Friday, September 16, 2011

Fixing Bad Commercials: Singing (featuring NAPA Know-How)

Singing in commercials can be a fun, lighthearted way to communicate a message. The more clever the lyrics and the more catchy the song, the more an audience is going to respond to it. Unfortunately, most people leave out the first part (I'm struggling to think of a good example of it) and instead just focus on the second part.

You've probably seen a lot of local commercials that make this mistake (perhaps they even drop some phresh beats and lay down a rap!) but national commercials are also guilty of this. Companies, here's the thing. Just because your song is catchy doesn't mean that it's likeable.

The people who made the NAPA Know-How commercial don't understand this.

Okay, so, to start with, we've got this:

When the very first words of your commercial are the protagonist talking about how he doesn't care about other human beings (evidenced by his careless disposal of the very organ he is lacking), you should know that your character is going to come across as broken at best and insane at worst. We'll see which it turns out to be.

The next line, "Pulmonary doctor? No cigar" makes it more clear what they were going for: namely, the joke of taking everyday phrases and tying them in to medical fields. It works for "Pulmonary doctor," because they deal with lungs and smoking, although I don't know what the little lung board the guy pulls in front of himself is supposed to be.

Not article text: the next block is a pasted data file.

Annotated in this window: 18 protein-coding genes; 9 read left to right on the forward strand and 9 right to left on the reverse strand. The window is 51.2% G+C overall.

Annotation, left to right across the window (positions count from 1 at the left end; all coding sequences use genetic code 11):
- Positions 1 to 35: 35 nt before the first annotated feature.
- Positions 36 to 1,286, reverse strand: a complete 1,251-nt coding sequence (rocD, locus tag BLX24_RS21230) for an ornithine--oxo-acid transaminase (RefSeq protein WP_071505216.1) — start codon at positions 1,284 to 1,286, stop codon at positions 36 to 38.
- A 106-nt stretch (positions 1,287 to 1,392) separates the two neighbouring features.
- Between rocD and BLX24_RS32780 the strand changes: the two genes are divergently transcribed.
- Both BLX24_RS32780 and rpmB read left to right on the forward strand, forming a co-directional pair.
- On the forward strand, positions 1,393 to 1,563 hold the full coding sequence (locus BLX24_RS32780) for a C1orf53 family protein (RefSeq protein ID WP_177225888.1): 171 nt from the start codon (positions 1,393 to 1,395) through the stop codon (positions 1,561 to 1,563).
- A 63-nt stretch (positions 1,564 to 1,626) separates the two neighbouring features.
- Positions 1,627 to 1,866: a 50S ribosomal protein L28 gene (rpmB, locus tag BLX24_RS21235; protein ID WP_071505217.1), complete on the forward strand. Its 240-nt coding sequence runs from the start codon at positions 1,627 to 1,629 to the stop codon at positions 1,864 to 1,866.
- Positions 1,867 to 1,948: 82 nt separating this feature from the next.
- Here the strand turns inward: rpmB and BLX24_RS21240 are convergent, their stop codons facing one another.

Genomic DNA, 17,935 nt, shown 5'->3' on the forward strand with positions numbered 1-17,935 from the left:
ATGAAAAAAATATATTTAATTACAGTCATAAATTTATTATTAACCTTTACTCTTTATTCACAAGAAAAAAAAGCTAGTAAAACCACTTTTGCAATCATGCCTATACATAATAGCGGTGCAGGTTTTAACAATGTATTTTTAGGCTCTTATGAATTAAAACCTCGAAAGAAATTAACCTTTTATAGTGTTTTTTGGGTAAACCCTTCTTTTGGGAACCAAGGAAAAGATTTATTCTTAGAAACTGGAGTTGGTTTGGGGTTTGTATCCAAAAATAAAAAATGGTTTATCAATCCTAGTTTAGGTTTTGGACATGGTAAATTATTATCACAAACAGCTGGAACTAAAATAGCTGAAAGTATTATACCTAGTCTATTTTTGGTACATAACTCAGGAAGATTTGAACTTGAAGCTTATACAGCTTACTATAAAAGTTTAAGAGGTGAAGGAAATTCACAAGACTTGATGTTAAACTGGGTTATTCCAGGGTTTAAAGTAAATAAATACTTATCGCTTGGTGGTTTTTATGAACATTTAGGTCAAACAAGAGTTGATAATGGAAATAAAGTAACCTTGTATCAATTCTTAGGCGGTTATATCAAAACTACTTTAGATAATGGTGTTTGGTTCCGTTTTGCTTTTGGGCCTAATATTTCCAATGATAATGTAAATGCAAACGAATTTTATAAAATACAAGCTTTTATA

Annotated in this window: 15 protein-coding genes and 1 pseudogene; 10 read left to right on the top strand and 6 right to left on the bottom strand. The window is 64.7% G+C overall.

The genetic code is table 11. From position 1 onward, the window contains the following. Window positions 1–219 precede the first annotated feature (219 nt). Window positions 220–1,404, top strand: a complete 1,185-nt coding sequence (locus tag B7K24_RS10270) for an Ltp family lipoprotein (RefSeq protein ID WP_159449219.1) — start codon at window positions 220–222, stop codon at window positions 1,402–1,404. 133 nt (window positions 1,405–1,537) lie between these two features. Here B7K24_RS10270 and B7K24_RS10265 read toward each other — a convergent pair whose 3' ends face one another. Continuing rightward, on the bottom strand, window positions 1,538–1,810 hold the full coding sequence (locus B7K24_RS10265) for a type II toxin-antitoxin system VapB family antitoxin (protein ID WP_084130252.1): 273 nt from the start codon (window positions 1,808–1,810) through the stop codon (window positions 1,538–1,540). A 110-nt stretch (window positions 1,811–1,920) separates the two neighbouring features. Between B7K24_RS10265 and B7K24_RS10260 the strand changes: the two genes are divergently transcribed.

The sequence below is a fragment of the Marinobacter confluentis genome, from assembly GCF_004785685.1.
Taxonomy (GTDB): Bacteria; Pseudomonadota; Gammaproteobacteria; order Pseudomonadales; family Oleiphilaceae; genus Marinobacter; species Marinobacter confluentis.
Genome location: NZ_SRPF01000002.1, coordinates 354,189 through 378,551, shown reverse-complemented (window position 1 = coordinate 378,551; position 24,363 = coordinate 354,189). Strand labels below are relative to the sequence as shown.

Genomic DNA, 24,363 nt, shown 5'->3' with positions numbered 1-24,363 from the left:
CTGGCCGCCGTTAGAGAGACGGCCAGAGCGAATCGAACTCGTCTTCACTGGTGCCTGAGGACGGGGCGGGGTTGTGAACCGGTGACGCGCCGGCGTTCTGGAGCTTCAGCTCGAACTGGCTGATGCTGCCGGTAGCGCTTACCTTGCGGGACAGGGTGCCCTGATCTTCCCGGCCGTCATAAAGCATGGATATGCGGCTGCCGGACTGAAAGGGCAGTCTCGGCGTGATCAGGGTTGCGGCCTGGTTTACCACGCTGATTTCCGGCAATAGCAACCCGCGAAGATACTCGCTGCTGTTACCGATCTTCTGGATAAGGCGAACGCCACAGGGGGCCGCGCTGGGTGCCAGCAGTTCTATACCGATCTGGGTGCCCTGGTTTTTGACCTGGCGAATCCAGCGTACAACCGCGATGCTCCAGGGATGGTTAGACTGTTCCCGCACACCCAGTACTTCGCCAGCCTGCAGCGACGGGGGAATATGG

Especially because it's animated and pulses. Is it supposed to be an... an x-raying machine? Clearly this isn't meant to be entirely based on reality, because he just threw a heart on the floor, but why do that? Do they think it's funny? And if it's funny, why not do more with the premise? And, I mean, animating those lungs isn't something you can do accidentally or automatically. What does it add to the commercial? In this picture, you'll also notice the Napa guy's disturbingly flat affect. More on that later.

Anyway, I get what they were trying to do, and "Pulmonary doctor? No cigar" is actually not bad. But it's like they wrote that line first and then were like "Crap, what... what other medical field is there? Oh. Cardiology! What's... what's a phrase that relates to that? Change of heart? No, that doesn't make any sense..." and then went on until they arrived at what you see in the commercial. Of course, it's possible that they wrote the cardiology line first, but that's almost stupider because then it's like the pulmonary line is a complete accident.

Wait, really? You can't... you don't know what those things are? Okay, so maybe he's just stupid instead of a sociopath.

Then he gives some advice about the man's coughing engine. This really won't help the man, since he's the same guy who was about to get heart surgery, but it's nice that the Napa guy is offering.

Until he gets to the part about the air filter. And then you see his expression change.

Woah. That's... that's not good.